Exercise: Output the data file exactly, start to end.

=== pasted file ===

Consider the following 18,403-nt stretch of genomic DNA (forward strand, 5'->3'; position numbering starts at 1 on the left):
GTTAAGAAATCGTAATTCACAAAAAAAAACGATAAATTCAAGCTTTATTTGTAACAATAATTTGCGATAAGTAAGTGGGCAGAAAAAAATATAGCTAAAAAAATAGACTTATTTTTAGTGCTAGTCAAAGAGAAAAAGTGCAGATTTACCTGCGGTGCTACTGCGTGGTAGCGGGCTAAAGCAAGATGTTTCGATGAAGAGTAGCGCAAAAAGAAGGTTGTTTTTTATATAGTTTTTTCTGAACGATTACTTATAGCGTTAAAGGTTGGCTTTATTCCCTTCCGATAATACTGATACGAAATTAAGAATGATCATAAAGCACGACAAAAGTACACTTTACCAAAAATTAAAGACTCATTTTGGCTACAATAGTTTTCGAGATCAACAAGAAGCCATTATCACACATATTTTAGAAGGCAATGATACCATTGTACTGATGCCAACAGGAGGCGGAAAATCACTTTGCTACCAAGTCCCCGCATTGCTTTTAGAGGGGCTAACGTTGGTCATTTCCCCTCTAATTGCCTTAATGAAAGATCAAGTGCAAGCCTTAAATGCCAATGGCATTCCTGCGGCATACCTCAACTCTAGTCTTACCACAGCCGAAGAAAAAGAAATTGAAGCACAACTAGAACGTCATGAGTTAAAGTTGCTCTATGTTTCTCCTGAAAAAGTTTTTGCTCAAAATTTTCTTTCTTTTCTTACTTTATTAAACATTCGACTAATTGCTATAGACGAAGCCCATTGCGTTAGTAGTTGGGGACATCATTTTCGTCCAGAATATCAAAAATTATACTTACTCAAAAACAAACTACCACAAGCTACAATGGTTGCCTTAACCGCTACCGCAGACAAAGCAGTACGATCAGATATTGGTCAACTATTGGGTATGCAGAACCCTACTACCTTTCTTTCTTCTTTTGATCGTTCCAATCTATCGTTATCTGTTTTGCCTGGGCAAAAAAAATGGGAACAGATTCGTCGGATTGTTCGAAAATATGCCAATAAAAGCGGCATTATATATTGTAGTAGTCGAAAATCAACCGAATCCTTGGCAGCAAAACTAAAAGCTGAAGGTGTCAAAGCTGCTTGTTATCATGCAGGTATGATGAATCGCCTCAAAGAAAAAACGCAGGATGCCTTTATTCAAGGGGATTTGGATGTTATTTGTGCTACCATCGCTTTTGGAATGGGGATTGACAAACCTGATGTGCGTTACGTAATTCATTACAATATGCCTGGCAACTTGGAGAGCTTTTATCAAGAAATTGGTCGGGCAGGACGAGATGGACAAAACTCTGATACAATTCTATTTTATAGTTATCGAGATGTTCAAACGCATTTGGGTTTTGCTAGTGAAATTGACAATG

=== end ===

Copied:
Consider the following 18,403-nt stretch of genomic DNA (forward strand, 5'->3'; position numbering starts at 1 on the left):
GTTAAGAAATCGTAATTCACAAAAAAAAACGATAAATTCAAGCTTTATTTGTAACAATAATTTGCGATAAGTAAGTGGGCAGAAAAAAATATAGCTAAAAAAATAGACTTATTTTTAGTGCTAGTCAAAGAGAAAAAGTGCAGATTTACCTGCGGTGCTACTGCGTGGTAGCGGGCTAAAGCAAGATGTTTCGATGAAGAGTAGCGCAAAAAGAAGGTTGTTTTTTATATAGTTTTTTCTGAACGATTACTTATAGCGTTAAAGGTTGGCTTTATTCCCTTCCGATAATACTGATACGAAATTAAGAATGATCATAAAGCACGACAAAAGTACACTTTACCAAAAATTAAAGACTCATTTTGGCTACAATAGTTTTCGAGATCAACAAGAAGCCATTATCACACATATTTTAGAAGGCAATGATACCATTGTACTGATGCCAACAGGAGGCGGAAAATCACTTTGCTACCAAGTCCCCGCATTGCTTTTAGAGGGGCTAACGTTGGTCATTTCCCCTCTAATTGCCTTAATGAAAGATCAAGTGCAAGCCTTAAATGCCAATGGCATTCCTGCGGCATACCTCAACTCTAGTCTTACCACAGCCGAAGAAAAAGAAATTGAAGCACAACTAGAACGTCATGAGTTAAAGTTGCTCTATGTTTCTCCTGAAAAAGTTTTTGCTCAAAATTTTCTTTCTTTTCTTACTTTATTAAACATTCGACTAATTGCTATAGACGAAGCCCATTGCGTTAGTAGTTGGGGACATCATTTTCGTCCAGAATATCAAAAATTATACTTACTCAAAAACAAACTACCACAAGCTACAATGGTTGCCTTAACCGCTACCGCAGACAAAGCAGTACGATCAGATATTGGTCAACTATTGGGTATGCAGAACCCTACTACCTTTCTTTCTTCTTTTGATCGTTCCAATCTATCGTTATCTGTTTTGCCTGGGCAAAAAAAATGGGAACAGATTCGTCGGATTGTTCGAAAATATGCCAATAAAAGCGGCATTATATATTGTAGTAGTCGAAAATCAACCGAATCCTTGGCAGCAAAACTAAAAGCTGAAGGTGTCAAAGCTGCTTGTTATCATGCAGGTATGATGAATCGCCTCAAAGAAAAAACGCAGGATGCCTTTATTCAAGGGGATTTGGATGTTATTTGTGCTACCATCGCTTTTGGAATGGGGATTGACAAACCTGATGTGCGTTACGTAATTCATTACAATATGCCTGGCAACTTGGAGAGCTTTTATCAAGAAATTGGTCGGGCAGGACGAGATGGACAAAACTCTGATACAATTCTATTTTATAGTTATCGAGATGTTCAAACGCATTTGGGTTTTGCTAGTGAAATTGACAATG